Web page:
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Class Description

As the second course in the graphic design core curriculum, Graphic Design II builds upon the concepts introduced in Graphic Design I. Acceptance into GD II requires completion of GD I and all relevant portfolio requirements established by the overall GD program.

Application of the grid and other forms of visual organization will be emphasized. We will also strengthen foundation design concepts such as sequencing, visual hierarchy, grouping, symbol recognition, figure and ground relationships through assignments both off and on the computer. Typography and image making techniques will be equally explored in solving design problems through conceptual thinking and project development.

Course study will include historical examples of style as reference points to developing meaningful contemporary design. All projects will encourage the development of a cohesive form and content relationship through visual communication. This is a challenging class which requires thinking, reading, research, discussion, art, design, work and fun, involvement, please be prepared!

Arts 075 Graphic Design I

Required text
Geometry of Design by Kimberly Elam ISBN: 1568982496
Grid Systems by Kimberly Elam ISBN: 1568984650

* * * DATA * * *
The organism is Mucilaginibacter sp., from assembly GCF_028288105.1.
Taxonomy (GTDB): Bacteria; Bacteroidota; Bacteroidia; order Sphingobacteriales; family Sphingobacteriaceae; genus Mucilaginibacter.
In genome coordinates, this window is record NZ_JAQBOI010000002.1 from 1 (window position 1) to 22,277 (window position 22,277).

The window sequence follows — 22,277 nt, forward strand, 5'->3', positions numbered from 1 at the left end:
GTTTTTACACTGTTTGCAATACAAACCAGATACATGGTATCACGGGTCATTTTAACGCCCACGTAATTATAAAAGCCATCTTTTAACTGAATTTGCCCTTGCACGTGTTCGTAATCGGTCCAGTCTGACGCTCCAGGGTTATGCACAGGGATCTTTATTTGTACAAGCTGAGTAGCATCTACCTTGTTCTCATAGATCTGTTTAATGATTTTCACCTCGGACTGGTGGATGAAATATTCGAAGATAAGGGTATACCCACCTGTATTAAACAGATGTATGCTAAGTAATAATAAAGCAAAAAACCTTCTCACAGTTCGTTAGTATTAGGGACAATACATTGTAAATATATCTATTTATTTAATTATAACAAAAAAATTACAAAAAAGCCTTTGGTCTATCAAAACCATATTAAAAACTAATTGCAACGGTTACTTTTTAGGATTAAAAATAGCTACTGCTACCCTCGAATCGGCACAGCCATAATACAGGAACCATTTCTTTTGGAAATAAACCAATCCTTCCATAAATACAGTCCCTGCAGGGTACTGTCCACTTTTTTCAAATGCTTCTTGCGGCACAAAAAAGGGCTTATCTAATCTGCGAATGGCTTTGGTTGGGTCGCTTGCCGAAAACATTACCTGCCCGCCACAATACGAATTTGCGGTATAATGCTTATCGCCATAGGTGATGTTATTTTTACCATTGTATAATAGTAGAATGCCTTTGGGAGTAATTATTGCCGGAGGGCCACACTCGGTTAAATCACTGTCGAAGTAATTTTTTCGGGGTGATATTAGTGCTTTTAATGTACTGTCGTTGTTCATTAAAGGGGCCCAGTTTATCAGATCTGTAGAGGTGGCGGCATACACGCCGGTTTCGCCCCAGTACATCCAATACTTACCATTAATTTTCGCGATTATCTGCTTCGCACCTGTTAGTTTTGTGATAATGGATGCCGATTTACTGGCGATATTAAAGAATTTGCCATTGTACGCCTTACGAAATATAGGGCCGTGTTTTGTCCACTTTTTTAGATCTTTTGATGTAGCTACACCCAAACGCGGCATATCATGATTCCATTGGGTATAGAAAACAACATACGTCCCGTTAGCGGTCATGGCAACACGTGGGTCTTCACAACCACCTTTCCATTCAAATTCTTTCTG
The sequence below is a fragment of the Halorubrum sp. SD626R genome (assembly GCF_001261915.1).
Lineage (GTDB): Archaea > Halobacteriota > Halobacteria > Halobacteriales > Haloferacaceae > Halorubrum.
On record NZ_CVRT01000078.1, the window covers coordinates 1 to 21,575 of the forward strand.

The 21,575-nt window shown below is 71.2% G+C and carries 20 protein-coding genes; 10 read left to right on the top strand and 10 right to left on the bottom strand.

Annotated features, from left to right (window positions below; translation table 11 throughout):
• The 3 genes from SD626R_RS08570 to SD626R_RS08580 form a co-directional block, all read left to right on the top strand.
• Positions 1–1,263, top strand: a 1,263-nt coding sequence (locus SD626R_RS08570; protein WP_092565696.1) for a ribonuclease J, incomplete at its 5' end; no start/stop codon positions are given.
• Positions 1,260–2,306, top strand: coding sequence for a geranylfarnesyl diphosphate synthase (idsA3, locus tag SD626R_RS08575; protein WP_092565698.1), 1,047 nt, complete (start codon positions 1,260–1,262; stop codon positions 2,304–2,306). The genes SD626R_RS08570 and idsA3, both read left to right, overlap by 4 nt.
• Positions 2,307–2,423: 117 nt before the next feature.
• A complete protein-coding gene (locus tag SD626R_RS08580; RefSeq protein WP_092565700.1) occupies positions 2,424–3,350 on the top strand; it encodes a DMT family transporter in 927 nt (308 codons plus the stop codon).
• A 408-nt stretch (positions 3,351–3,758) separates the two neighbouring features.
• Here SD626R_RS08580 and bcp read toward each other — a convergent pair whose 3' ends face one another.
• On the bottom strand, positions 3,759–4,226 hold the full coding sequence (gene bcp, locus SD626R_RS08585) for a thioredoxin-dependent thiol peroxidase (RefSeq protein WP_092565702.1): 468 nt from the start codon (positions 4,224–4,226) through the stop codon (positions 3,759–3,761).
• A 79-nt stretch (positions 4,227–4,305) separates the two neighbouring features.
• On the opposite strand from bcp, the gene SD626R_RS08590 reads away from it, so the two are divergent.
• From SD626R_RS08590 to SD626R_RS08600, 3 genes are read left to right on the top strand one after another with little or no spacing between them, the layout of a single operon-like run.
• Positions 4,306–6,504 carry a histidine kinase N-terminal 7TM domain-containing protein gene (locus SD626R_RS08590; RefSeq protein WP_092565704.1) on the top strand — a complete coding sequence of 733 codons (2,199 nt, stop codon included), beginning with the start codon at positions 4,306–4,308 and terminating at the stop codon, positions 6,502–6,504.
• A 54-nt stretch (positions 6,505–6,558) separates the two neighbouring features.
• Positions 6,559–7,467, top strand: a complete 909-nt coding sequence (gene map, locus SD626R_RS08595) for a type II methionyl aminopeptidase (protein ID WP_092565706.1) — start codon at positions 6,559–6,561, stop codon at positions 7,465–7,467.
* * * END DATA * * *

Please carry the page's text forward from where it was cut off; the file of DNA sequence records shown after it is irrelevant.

Recommended: Thinking with Type by Ellen Lupton, ISBN: 1568984480
(will be required in the Typography class)

Readings from supplemental materials will be assigned. Discussion will follow these readings to clarify, pose questions and ensure understanding for the material which relate to the discussion of design.

Lab Fee
There will be a lab fee of $30 to cover maintenance and upkeep of computer facilities. There will be no refund of this fee if the course is dropped after the drop deadline.

All programs in the computer labs are licensed for the machines in the labs only. Students are prohibited from copying programs from the computers in the lab for their personal use. It is not only a violation of University policy; it is a violation of the law.

Course Goals and Objectives
Upon successful completion of this course, students should be able to:

  1. Build upon the concepts introduced in Graphic Design I and prepare the student to successfully meet the challenges of Graphic Design III.